Diamond Blade Do’s and Don’ts

Blog | February 26th, 2019

Just because diamond blades contain the toughest material known to man, that doesn’t mean they should be treated in an offhand manner. These are precision-imbued tools. Although larger than a surgeon’s scalpel, they can’t perform accurately unless they receive plenty of care. To this end, here’s a list of Do’s and Don’ts, which will prevent their diamond-sintered forms from being callously mistreated.

Don’t Apply Excess Cutting Force

The site foreman might be staring at his watch while shaking his head, but don’t let that pressure affect the job. Don’t rush the work by pressing the tool handle down. Remember, diamond blades don’t actually cut, they abrade.

Don’t Rush the Work

Just like the excess force problem, rush jobs don’t yield good results. Even if they do, imagine the damage. The tool motor becomes overloaded, the blade accumulates premature wear, and the blade bonding becomes so hot that the diamonds end up covered in a job-slowing glaze.

Do Use a Right Blade for The Job Attitude

General-purpose discs are available, but reliance on a generic tool type will inevitably slow the work. If the material to be cut is concrete, use a blade that’s expressly designed to cut concrete. It’s the same for any other material, so pick a diamond cutting tool that suits the job.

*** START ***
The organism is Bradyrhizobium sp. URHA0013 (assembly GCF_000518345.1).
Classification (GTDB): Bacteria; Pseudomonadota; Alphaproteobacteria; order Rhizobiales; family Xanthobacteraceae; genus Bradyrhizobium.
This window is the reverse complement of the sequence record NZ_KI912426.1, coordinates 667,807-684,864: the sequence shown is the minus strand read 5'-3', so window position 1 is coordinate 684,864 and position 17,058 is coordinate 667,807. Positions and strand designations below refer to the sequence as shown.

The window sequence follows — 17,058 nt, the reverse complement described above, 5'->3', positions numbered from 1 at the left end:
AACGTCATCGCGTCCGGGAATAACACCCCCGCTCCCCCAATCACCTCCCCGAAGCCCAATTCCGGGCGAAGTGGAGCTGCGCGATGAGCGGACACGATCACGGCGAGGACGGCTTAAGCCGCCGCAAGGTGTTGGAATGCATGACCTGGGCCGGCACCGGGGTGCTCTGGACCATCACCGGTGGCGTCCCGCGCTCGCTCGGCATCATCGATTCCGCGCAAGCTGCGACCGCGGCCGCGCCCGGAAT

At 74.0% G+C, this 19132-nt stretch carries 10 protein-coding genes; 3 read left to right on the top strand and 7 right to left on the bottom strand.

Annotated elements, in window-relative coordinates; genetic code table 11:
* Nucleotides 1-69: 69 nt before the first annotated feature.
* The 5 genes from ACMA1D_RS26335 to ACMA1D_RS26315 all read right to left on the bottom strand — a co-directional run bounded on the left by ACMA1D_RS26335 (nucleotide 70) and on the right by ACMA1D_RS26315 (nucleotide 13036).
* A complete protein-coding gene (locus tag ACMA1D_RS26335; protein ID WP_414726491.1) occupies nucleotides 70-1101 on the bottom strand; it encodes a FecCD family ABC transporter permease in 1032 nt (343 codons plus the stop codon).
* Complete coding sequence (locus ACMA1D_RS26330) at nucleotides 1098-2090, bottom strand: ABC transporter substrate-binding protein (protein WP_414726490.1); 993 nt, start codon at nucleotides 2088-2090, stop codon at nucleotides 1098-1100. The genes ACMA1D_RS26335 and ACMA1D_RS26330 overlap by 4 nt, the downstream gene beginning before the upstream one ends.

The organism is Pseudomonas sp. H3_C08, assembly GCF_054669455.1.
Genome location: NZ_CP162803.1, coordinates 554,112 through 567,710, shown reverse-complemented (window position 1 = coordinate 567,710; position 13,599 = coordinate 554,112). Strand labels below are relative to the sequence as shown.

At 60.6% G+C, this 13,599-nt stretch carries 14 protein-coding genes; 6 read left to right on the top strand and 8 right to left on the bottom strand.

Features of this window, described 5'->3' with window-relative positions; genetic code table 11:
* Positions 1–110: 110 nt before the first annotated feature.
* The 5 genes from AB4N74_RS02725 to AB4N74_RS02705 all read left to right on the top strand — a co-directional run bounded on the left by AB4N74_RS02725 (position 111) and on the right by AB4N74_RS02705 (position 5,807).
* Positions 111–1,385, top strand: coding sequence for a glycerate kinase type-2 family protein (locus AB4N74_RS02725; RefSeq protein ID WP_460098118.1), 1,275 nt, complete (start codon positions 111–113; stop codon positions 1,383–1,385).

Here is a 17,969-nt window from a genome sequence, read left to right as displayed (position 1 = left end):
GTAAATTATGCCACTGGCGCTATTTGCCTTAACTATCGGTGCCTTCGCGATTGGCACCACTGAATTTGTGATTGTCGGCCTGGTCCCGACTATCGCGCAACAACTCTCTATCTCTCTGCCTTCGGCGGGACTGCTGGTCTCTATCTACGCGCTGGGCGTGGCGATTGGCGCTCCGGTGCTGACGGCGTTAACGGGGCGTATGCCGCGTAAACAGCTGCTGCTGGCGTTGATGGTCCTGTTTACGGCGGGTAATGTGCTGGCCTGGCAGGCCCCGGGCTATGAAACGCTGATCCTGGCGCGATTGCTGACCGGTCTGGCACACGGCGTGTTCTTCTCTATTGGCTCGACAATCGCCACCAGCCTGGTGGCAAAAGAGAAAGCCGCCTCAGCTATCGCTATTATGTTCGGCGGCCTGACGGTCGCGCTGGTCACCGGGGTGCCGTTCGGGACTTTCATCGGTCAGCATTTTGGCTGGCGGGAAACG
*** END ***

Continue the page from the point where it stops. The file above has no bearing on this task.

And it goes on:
Do Check the Tool

It is okay to focus on the diamond blade, for the operator needs to select the right cutting medium. All the same, some attention must be reserved for a tool check. Mount the abrasive disc on a correctly sized blade shaft, and make sure that fit is secure.

Don’t Ignore “Wet” Settings

If using a wet disc, it can’t be operated in dry conditions. The cooling water should run down both sides of the blade if it’s to enjoy a long, fully functional life. Incidentally, safety guards are mandatory, so make sure the water supply makes its way to the cutting edges when the safety guard is in place.

Don’t Skip Tooling Pre-Checks

Visually inspect the diamond blade. Is it cracked or damaged in some other way? Then, with tool still disconnected from its power source, check the mountings and flange edges. There shouldn’t be any blockage around the flanges, and the mounting nut must be fully secured.

A diamond blade Do’s and Don’ts list flips over to cover several more pages. Basically, though, the right tool for the right job approach is best. Use the blade as directed by the manufacturer’s instructions, and mount that blade so that it fits securely and leaves room around the tool flanges. In conclusion, look after the blade, the tool mountings, plus its safety provisions, while using the gear as instructed.

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